Star Wars Rebels’ Sam Witwer and Tiya Sircar Ponder the Futures of Darth Maul and Sabine at SWCE [Interview]
This fall, Star Wars Rebels returns to the air after one of the most spectacular finales in Star Wars television history. There are a lot of questions hanging in the air about the fates of Ezra, Kanan, Hera, Sabine, Zeb and Chopper, as well as the forces of evil potentially driving them apart, like Darth Maul. We got a sneak peek of the upcoming season at Star Wars Celebration Europe, and it only intensified our desire to learn more about what's in store for our favorite characters.
We caught up with stars Sam Witwer (Darth Maul) and Tiya Sircar (Sabine) after checking out the premiere to talk about the futures of their respective characters, and what it's like having to keep so many secrets for so long.
ComicsAlliance: You've been Starkiller, a secret apprentice in The Force Unleashed, and Darth Maul, a secret apprentice at the time when he arrived. Always the bridesmaid never a bride.
Sam Witwer: (Laughs) Totally.
CA: What's that like, and are you eager to perhaps finally take the steps to become a Sith Knight or Lord as Maul?
SW: Darth Maul is, certainly. He's constantly striving for what he feels the universe owes him and what he thinks he can achieve. That man is extraordinarily talented. He's brilliantly intelligent. There's no reason he shouldn't have succeeded, but he hasn't. That doesn't sit well with him.
So, he's constantly striving, but at the same time you've got to ask, are his methods changing sufficiently to give him success? Where does he live between the scale of the Dark and Light? What does he think about all this stuff? That's the fun of it. We don't quite know yet. I mean, we know, me and Dave [Filoni], but the audience doesn't know. The character is more unpredictable now than he's ever been for me to play, which I just love.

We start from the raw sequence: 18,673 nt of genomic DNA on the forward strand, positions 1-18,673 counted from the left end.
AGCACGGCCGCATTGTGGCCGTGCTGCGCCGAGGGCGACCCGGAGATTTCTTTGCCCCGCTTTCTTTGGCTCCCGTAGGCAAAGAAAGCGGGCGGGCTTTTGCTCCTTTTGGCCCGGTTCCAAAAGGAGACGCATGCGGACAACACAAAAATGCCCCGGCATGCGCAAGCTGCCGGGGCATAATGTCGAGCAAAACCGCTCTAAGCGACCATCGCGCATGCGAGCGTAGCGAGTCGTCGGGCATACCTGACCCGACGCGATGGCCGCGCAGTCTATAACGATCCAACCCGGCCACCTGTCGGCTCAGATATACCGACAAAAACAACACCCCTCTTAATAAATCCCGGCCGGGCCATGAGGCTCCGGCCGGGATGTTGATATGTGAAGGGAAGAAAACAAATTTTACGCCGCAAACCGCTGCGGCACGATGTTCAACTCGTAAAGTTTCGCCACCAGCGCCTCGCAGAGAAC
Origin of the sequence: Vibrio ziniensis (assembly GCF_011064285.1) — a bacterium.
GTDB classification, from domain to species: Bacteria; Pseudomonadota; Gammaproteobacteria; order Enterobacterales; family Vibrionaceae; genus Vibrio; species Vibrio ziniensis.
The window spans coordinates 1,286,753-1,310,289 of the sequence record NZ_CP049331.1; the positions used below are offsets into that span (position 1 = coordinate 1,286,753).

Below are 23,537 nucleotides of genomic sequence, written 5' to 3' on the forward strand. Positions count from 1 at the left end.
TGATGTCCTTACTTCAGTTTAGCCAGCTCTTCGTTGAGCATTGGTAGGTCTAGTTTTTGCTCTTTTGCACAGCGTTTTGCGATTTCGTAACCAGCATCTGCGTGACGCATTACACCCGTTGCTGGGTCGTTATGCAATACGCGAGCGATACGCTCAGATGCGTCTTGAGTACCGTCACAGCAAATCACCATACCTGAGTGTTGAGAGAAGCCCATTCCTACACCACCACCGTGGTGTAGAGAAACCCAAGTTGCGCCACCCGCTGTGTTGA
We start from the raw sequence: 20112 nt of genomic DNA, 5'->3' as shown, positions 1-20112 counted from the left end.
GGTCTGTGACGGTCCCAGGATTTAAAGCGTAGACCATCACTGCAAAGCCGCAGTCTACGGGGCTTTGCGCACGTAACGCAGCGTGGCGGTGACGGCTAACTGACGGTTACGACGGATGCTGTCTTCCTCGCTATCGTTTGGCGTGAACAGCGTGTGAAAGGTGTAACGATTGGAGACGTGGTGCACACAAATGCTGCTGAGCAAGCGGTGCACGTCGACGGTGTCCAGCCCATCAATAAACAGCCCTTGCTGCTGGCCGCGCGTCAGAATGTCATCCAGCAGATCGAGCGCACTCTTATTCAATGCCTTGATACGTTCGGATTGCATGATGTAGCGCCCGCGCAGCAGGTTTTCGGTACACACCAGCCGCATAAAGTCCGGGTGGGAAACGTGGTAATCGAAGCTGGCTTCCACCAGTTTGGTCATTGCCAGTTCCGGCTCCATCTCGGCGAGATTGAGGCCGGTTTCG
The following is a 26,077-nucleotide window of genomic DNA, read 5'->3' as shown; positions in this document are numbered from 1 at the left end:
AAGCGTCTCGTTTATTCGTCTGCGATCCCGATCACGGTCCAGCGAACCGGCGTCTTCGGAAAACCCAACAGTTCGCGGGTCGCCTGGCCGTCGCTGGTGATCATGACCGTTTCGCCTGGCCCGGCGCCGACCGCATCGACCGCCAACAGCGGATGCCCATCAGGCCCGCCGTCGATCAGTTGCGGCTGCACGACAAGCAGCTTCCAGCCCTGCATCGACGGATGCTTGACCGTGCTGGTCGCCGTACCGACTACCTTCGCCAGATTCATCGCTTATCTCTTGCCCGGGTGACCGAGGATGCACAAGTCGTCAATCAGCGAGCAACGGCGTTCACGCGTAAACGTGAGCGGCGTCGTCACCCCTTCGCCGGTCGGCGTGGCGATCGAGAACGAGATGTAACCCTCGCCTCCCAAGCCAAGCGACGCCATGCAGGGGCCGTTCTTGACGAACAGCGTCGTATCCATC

CA: From the films, everyone knows the actors are shredding pages to maintain secrecy, but one thing I don't think people realize is just how closely guarded the even the stories of the animated series are.
Tiya Sircar: Oh yeah.
CA: How much of a challenge is that for you to have to internalize all these secrets forever?
TS: It's impossible. I've learned over time that the less I say, the better because I know I'm going to say something or give something away. You know, Dave Filoni is a bit of a magician. Nothing is by accident. He knows exactly how much we need to know and when. So if I don't know it now, I don't need to know it. I get to know things as I need to know them, and I trust that he knows exactly what he's doing.
It's definitely tricky being so far ahead of the audience, with regards to where we are and what you know, to try and balance that.
CA: Much has been made about your lifelong devotion to Star Wars, and your almost encyclopedic knowledge to rival Dave and Pablo Hidalgo. Do you find yourselves ever "um, actually"-ing one another on set?
SW: The first time I ever worked with Dave Filoni on set, the following happened. We were doing episodes for The Clone Wars that are now known as the "Mortis Trilogy," where Anakin, Ahsoka and Obi-Wan go to a planet that is like a dream world. It's kind of like the cave on Dagobah; is it really there, is it not, is it in their heads? Anakin encounters Shmi Skywalker, his dead mother. This death had devastated him, and now here she is standing in front of him. Matt Lanter [Anakin's voice actor] delivered this performance where he says, "Listen there's so much I want to tell you. I have a wife. I want you to meet her." It's a beautiful performance.